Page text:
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Re: svn update or rsync - which is best to update live files

From: Ryan Schmidt <subversion-2011a_at_ryandesign.com>
Date: Sat, 26 Feb 2011 17:39:09 -0600

On Feb 26, 2011, at 17:26, Blair Zajac wrote:

> On Feb 26, 2011, at 2:47 PM, Ryan Schmidt wrote:
>> On Feb 25, 2011, at 13:53, Blair Zajac wrote:
>>> First, both svn and rsync do atomic replaces of the file, so you don't have to worry about the live files being observed in some odd state.
>> Of course you do. The individual files may be atomically replaced, but the entire set of files won't be. If, like most web sites, your site is made with a scripting language, and file A includes file B, and both files have been changed, there will probably be a time during the update when A has been updated and B has not, or vice versa.
> Well, you're going past the original question. Neither rsync nor svn help with that case, as there aren't atomic updates to sets of files, which you state in the thread linked below.
>> Here is a previous discussion with recommendations. See especially the paragraph that starts "For finally deploying a site to the production server" and the example that follows:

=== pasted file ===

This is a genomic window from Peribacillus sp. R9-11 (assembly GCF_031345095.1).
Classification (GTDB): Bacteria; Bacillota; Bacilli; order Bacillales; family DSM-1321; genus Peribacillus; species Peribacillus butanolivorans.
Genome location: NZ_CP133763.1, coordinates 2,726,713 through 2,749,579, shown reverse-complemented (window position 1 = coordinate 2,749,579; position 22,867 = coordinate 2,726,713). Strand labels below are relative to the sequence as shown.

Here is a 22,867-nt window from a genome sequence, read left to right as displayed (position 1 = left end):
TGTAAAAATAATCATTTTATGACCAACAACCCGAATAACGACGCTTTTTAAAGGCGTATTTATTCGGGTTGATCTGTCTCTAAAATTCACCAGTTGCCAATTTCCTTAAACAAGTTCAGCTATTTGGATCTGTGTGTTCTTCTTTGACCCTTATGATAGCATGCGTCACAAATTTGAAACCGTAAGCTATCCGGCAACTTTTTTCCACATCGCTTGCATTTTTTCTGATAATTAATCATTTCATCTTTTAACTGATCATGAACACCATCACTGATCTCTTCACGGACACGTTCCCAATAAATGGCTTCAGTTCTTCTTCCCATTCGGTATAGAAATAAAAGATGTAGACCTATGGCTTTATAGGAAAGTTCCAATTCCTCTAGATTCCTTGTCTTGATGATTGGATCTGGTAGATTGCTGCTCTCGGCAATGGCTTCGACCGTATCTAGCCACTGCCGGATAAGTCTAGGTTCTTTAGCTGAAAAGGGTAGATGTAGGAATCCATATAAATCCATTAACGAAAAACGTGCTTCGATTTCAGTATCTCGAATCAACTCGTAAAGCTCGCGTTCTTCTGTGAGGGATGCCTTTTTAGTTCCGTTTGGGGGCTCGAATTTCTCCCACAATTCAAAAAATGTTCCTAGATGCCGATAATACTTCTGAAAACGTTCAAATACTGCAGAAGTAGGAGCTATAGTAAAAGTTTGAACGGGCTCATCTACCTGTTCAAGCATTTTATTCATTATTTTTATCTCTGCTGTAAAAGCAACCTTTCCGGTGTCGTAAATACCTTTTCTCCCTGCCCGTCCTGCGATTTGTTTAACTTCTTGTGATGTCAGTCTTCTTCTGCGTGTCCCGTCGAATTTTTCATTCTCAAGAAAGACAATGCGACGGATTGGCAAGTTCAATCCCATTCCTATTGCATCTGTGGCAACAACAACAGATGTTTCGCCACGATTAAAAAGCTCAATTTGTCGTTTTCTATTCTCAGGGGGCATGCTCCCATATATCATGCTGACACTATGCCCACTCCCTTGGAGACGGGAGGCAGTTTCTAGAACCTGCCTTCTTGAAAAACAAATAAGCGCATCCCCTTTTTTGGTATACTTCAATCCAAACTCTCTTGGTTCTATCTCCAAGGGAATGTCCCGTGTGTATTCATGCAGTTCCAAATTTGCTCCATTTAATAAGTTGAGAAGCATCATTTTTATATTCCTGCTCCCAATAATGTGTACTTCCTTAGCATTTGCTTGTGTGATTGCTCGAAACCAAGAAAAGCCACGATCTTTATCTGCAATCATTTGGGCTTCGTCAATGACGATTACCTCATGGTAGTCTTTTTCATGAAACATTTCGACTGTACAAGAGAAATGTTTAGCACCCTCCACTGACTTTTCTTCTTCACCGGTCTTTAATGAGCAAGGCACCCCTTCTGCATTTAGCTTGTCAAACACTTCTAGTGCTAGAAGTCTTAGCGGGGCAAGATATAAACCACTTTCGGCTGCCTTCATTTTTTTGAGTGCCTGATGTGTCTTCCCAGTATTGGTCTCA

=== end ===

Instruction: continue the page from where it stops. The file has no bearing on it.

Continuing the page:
>> http://svn.haxx.se/users/archive-2009-04/0083.shtml
> Right, the symlink approach gets you 90% there.
> But even this doesn't get you 100% of the way there, if the browser downloads C and D and in between the symlink is changed (not talking about when A includes B that is a single GET).

Heck, there's even the problem of the web app changing between requests. What if you log into the web app when it is at version A, and then update to version B which introduces changes in the login procedure which cause additional data to be stored in the session with the login? Users who already logged into the app with version A will now be running around version B of the app without this additional information in their session, until they log out and back in.

There's tons of "what if" scenarios that should be considered. In our case, we decided that we did not want the app's files on the server in an inconsistent state for the possibly minutes it could take to run an "svn up". We decided that the millisecond it takes to delete a symlink and create a new one was a much more acceptable situation for us. YMMV.
Received on 2011-02-27 00:39:46 CET

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